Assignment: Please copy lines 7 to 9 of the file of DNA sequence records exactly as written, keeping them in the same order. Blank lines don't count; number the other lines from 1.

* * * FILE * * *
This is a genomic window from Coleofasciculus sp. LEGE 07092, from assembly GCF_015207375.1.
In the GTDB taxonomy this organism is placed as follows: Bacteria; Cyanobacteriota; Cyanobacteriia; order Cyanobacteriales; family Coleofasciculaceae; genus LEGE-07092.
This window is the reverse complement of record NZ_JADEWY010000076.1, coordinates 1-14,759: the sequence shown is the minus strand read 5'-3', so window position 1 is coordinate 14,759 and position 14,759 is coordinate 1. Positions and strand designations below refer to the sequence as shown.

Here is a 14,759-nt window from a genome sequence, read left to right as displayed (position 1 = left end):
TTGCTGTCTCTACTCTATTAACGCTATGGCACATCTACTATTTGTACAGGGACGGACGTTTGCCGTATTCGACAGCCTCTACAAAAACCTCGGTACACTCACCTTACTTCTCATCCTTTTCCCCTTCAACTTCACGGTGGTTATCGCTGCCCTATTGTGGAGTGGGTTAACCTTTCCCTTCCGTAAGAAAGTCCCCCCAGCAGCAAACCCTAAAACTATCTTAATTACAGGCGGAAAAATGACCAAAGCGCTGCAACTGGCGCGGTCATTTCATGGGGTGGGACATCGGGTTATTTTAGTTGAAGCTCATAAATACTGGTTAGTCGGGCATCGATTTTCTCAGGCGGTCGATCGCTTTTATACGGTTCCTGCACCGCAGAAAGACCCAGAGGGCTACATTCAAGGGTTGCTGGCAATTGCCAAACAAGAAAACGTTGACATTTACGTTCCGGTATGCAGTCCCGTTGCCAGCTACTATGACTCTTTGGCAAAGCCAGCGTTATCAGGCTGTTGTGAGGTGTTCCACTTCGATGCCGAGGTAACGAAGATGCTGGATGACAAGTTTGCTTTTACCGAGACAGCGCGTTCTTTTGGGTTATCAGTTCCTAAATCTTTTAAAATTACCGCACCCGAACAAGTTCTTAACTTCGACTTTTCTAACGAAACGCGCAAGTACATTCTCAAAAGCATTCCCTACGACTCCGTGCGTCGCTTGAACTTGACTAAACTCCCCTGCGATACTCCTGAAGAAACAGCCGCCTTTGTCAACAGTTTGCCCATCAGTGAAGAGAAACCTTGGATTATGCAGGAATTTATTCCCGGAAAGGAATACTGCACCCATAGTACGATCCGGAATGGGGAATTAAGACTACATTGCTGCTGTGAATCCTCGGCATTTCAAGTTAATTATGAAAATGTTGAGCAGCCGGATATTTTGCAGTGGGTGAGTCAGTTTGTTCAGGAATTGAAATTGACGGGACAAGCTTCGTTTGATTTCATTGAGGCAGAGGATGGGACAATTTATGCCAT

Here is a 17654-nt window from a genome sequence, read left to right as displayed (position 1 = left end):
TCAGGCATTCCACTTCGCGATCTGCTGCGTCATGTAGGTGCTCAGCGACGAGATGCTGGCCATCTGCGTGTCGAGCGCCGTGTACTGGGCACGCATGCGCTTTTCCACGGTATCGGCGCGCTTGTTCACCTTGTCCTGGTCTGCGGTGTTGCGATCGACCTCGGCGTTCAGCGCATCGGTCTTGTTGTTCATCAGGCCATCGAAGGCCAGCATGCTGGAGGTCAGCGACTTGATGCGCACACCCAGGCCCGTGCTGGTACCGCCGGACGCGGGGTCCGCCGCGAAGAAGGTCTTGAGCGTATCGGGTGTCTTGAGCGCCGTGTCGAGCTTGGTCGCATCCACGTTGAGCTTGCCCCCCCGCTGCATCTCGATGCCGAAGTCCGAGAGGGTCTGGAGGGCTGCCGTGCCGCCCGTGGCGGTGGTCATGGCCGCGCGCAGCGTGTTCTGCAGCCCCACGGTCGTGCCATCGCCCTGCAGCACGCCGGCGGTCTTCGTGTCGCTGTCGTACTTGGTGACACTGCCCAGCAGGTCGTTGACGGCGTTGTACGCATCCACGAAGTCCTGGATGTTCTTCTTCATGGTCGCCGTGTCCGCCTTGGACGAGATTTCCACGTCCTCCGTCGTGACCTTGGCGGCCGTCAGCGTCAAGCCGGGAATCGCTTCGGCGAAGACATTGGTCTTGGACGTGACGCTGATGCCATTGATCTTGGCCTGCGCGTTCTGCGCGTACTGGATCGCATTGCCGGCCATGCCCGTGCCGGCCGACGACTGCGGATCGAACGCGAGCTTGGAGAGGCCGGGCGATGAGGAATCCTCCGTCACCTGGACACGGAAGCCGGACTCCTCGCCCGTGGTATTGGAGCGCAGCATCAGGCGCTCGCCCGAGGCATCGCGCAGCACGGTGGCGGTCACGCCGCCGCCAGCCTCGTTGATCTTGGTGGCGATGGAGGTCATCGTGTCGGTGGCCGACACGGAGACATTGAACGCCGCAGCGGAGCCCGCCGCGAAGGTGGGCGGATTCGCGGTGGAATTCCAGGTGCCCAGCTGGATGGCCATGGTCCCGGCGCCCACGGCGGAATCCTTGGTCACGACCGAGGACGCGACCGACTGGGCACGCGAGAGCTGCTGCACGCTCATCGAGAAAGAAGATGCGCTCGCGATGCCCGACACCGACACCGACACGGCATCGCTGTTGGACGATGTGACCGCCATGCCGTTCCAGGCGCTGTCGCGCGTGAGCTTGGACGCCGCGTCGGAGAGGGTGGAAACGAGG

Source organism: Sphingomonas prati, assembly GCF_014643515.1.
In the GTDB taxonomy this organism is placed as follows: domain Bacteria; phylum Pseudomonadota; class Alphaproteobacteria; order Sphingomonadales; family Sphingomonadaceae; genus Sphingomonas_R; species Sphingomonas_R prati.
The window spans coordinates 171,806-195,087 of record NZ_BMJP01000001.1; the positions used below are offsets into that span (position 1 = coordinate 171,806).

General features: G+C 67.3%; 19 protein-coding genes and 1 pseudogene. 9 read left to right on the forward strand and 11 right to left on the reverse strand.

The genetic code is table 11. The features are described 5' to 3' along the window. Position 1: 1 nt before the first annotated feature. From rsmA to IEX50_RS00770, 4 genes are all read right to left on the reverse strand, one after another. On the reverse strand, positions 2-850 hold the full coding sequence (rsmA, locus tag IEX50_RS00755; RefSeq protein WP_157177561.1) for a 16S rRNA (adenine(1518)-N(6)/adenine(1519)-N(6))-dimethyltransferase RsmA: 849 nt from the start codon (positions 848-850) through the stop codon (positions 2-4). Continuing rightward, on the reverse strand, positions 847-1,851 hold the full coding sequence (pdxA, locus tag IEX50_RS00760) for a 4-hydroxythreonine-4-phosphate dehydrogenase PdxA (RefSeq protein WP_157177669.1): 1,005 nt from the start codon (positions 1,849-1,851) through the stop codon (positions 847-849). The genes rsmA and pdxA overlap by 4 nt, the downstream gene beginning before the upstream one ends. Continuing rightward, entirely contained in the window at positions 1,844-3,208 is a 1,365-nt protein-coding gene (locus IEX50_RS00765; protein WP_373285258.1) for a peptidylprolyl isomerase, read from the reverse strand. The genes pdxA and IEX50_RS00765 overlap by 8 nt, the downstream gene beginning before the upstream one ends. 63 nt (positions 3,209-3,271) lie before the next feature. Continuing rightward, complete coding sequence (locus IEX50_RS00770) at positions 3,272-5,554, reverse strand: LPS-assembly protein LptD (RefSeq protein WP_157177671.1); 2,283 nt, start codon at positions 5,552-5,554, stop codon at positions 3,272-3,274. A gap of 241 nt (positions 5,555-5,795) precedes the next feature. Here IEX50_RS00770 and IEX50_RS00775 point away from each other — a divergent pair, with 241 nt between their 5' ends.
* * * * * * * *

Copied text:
TCAGGCATTCCACTTCGCGATCTGCTGCGTCATGTAGGTGCTCAGCGACGAGATGCTGGCCATCTGCGTGTCGAGCGCCGTGTACTGGGCACGCATGCGCTTTTCCACGGTATCGGCGCGCTTGTTCACCTTGTCCTGGTCTGCGGTGTTGCGATCGACCTCGGCGTTCAGCGCATCGGTCTTGTTGTTCATCAGGCCATCGAAGGCCAGCATGCTGGAGGTCAGCGACTTGATGCGCACACCCAGGCCCGTGCTGGTACCGCCGGACGCGGGGTCCGCCGCGAAGAAGGTCTTGAGCGTATCGGGTGTCTTGAGCGCCGTGTCGAGCTTGGTCGCATCCACGTTGAGCTTGCCCCCCCGCTGCATCTCGATGCCGAAGTCCGAGAGGGTCTGGAGGGCTGCCGTGCCGCCCGTGGCGGTGGTCATGGCCGCGCGCAGCGTGTTCTGCAGCCCCACGGTCGTGCCATCGCCCTGCAGCACGCCGGCGGTCTTCGTGTCGCTGTCGTACTTGGTGACACTGCCCAGCAGGTCGTTGACGGCGTTGTACGCATCCACGAAGTCCTGGATGTTCTTCTTCATGGTCGCCGTGTCCGCCTTGGACGAGATTTCCACGTCCTCCGTCGTGACCTTGGCGGCCGTCAGCGTCAAGCCGGGAATCGCTTCGGCGAAGACATTGGTCTTGGACGTGACGCTGATGCCATTGATCTTGGCCTGCGCGTTCTGCGCGTACTGGATCGCATTGCCGGCCATGCCCGTGCCGGCCGACGACTGCGGATCGAACGCGAGCTTGGAGAGGCCGGGCGATGAGGAATCCTCCGTCACCTGGACACGGAAGCCGGACTCCTCGCCCGTGGTATTGGAGCGCAGCATCAGGCGCTCGCCCGAGGCATCGCGCAGCACGGTGGCGGTCACGCCGCCGCCAGCCTCGTTGATCTTGGTGGCGATGGAGGTCATCGTGTCGGTGGCCGACACGGAGACATTGAACGCCGCAGCGGAGCCCGCCGCGAAGGTGGGCGGATTCGCGGTGGAATTCCAGGTGCCCAGCTGGATGGCCATGGTCCCGGCGCCCACGGCGGAATCCTTGGTCACGACCGAGGACGCGACCGACTGGGCACGCGAGAGCTGCTGCACGCTCATCGAGAAAGAAGATGCGCTCGCGATGCCCGACACCGACACCGACACGGCATCGCTGTTGGACGATGTGACCGCCATGCCGTTCCAGGCGCTGTCGCGCGTGAGCTTGGACGCCGCGTCGGAGAGGGTGGAAACGAGG

Source organism: Sphingomonas prati, assembly GCF_014643515.1.
In the GTDB taxonomy this organism is placed as follows: domain Bacteria; phylum Pseudomonadota; class Alphaproteobacteria; order Sphingomonadales; family Sphingomonadaceae; genus Sphingomonas_R; species Sphingomonas_R prati.